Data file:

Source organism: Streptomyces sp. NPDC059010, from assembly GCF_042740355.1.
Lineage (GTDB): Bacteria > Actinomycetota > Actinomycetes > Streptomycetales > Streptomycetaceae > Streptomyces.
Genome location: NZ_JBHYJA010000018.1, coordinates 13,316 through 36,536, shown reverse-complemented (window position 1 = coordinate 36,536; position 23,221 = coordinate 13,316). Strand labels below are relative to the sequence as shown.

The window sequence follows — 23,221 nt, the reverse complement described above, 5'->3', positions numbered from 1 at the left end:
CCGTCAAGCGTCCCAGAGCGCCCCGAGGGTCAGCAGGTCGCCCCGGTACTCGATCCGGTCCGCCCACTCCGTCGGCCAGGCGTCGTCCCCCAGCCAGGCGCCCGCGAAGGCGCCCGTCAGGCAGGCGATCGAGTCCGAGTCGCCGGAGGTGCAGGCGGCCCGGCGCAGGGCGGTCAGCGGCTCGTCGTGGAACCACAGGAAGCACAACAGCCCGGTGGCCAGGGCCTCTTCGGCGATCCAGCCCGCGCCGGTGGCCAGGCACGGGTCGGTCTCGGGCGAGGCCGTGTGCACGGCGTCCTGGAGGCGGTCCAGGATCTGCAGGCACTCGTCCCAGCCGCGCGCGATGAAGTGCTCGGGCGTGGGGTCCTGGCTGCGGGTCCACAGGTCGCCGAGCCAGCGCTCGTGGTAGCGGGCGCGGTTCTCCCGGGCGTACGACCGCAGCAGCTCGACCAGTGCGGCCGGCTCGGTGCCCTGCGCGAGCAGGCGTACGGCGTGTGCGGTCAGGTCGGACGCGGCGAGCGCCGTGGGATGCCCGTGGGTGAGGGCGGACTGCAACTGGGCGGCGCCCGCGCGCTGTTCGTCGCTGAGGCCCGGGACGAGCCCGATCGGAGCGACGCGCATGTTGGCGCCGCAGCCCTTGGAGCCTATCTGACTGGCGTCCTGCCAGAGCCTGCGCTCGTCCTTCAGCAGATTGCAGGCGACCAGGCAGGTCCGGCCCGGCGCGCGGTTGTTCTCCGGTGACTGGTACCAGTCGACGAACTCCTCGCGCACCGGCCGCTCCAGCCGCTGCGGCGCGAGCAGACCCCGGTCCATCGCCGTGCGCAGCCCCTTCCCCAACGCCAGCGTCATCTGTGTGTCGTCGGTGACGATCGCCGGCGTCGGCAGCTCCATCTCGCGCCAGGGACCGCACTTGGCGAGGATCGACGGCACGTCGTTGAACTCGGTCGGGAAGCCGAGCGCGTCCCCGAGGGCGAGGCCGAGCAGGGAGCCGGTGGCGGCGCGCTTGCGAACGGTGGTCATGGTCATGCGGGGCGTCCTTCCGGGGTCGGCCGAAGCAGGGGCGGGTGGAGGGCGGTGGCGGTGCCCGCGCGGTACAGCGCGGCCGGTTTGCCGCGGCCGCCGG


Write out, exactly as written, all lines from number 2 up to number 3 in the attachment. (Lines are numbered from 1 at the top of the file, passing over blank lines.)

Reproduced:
Lineage (GTDB): Bacteria > Actinomycetota > Actinomycetes > Streptomycetales > Streptomycetaceae > Streptomyces.
Genome location: NZ_JBHYJA010000018.1, coordinates 13,316 through 36,536, shown reverse-complemented (window position 1 = coordinate 36,536; position 23,221 = coordinate 13,316). Strand labels below are relative to the sequence as shown.